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Am J Med Genet. 1998 Jul 10;81(4):290-5.

Genome scan of European-American schizophrenia pedigrees: results of the NIMH Genetics Initiative and Millennium Consortium.

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  • 1Department of Psychiatry, Harvard Medical School at Massachusetts Mental Health Center, Boston, USA.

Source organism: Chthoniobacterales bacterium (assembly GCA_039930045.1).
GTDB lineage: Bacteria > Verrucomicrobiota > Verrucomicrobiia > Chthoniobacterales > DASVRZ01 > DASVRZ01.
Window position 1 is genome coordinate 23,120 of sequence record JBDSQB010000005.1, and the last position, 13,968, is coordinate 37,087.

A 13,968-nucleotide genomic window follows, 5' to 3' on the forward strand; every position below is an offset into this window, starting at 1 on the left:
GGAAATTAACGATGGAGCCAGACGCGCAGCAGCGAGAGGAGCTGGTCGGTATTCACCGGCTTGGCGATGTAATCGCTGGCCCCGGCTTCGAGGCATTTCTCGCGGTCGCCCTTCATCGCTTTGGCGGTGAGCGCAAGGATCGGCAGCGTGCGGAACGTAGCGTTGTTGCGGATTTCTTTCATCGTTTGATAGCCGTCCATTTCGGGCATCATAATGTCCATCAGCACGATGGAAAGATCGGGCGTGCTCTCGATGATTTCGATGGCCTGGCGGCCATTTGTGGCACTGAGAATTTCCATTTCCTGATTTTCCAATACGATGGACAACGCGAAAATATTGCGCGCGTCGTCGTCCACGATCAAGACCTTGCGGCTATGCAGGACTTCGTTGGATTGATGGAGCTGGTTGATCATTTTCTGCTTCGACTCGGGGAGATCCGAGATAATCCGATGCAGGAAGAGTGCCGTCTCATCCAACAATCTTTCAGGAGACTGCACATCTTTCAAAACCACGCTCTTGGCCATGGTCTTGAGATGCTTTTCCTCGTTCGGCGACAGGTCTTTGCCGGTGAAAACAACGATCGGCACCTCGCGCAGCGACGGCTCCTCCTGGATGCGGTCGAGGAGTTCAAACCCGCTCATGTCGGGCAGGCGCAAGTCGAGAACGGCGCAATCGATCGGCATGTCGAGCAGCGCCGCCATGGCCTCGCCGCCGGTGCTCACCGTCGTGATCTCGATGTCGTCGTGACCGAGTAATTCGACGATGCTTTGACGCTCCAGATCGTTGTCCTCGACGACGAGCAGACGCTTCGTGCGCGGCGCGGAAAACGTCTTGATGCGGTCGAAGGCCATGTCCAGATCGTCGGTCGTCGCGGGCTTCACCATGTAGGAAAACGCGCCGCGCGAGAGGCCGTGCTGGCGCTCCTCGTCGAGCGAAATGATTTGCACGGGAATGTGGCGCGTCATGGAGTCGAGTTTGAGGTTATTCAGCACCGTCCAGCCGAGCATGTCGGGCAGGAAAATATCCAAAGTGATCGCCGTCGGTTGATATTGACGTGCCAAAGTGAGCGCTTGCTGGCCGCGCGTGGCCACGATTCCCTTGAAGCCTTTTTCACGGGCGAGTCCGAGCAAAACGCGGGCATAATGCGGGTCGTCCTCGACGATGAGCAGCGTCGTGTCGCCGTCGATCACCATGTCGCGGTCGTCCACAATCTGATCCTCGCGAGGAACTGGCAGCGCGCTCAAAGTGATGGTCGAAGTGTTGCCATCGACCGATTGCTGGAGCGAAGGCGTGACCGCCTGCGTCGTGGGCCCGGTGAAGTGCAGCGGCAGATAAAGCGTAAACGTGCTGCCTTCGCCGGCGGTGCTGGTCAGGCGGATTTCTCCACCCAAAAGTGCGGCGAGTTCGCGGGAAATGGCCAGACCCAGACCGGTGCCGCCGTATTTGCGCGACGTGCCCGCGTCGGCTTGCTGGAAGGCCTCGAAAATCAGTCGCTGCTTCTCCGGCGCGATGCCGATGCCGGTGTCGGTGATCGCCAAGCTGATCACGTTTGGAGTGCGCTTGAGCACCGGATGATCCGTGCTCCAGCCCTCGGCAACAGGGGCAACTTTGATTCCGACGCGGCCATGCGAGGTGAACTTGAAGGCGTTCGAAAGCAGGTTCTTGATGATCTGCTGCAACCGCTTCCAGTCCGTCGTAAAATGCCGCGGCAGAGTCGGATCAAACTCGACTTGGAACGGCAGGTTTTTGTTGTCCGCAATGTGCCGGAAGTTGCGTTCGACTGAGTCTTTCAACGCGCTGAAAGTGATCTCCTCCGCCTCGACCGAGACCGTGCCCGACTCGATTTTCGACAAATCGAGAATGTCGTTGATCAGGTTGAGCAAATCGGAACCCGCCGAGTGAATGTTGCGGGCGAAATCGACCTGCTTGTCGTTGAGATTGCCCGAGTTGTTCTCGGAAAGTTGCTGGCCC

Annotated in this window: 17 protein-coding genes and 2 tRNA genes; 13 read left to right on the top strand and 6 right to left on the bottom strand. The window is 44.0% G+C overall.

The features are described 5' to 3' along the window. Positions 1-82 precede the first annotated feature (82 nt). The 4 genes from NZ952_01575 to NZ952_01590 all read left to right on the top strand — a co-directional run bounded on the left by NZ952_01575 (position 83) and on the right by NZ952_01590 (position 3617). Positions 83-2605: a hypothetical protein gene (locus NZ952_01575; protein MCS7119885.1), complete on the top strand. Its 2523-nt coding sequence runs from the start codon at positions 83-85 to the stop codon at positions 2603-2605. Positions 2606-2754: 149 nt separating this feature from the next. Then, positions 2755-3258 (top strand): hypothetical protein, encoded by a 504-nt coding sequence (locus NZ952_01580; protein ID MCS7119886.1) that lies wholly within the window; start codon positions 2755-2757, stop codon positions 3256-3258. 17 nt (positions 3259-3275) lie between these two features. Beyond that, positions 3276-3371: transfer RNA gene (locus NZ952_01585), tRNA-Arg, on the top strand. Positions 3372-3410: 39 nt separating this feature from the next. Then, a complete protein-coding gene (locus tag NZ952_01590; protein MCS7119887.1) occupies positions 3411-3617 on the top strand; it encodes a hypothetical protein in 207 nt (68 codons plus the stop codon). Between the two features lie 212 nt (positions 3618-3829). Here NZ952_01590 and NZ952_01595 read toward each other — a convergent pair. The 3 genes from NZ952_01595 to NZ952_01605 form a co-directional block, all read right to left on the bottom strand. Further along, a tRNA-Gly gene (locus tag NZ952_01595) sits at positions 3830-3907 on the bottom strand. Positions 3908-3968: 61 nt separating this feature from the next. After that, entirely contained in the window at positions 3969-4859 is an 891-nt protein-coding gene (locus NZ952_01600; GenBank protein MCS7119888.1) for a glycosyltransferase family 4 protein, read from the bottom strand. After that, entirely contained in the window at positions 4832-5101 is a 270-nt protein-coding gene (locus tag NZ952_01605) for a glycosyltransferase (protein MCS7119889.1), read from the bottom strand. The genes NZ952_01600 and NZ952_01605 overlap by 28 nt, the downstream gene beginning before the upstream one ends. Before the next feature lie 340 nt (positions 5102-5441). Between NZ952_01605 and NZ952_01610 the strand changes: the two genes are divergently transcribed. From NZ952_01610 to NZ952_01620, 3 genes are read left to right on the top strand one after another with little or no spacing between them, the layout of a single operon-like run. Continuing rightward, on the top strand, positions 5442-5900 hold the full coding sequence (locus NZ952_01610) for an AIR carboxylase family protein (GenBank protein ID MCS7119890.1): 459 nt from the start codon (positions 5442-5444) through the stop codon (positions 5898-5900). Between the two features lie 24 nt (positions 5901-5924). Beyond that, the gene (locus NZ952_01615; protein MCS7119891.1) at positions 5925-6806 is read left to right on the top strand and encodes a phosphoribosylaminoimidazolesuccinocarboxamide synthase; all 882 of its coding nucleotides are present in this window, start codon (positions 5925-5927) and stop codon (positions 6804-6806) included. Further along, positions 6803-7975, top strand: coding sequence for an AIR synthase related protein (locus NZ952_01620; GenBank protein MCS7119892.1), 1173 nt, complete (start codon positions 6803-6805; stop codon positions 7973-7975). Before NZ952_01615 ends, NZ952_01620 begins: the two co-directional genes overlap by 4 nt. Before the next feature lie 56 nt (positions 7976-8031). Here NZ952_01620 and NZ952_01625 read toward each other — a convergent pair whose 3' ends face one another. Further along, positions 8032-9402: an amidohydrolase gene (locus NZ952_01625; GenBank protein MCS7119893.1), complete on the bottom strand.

The Genetics Initiative of the National Institute of Mental Health (NIMH) was a multisite study that created a national repository of DNA from families informative for genetic linkage studies of schizophrenia, bipolar disorder, and Alzheimer's disease. The schizophrenia families were collected by three sites: Washington University, Harvard University, and Columbia University. This article, one in a series that describes the data collected for linkage analysis by the schizophrenia consortium, presents the results for the European-American sample. The European-American sample comprised 43 nuclear families and 146 subjects. Ninety-six of the family members were considered affected by virtue of having received a DSM-III-R diagnosis of schizophrenia (N = 82) or schizoaffective disorder, depressed (N = 14). The families contained a total of 50 independent sib-pairs. Using the significance threshold criteria suggested by Lander and Kruglyak [(1995): Nat Genet 241-247], no region showed statistically significant evidence for linkage; two markers on chromosome 10p showed statistical evidence suggestive of linkage using the criteria of Lander and Kruglyak [(1995): Nat Genet 241-247]: D10S1423 (nonparametric linkage (NPL) Z = 3.4, P = .0004) and its neighbor, D10S582 (NPL Z = 3.2, P = .0006).

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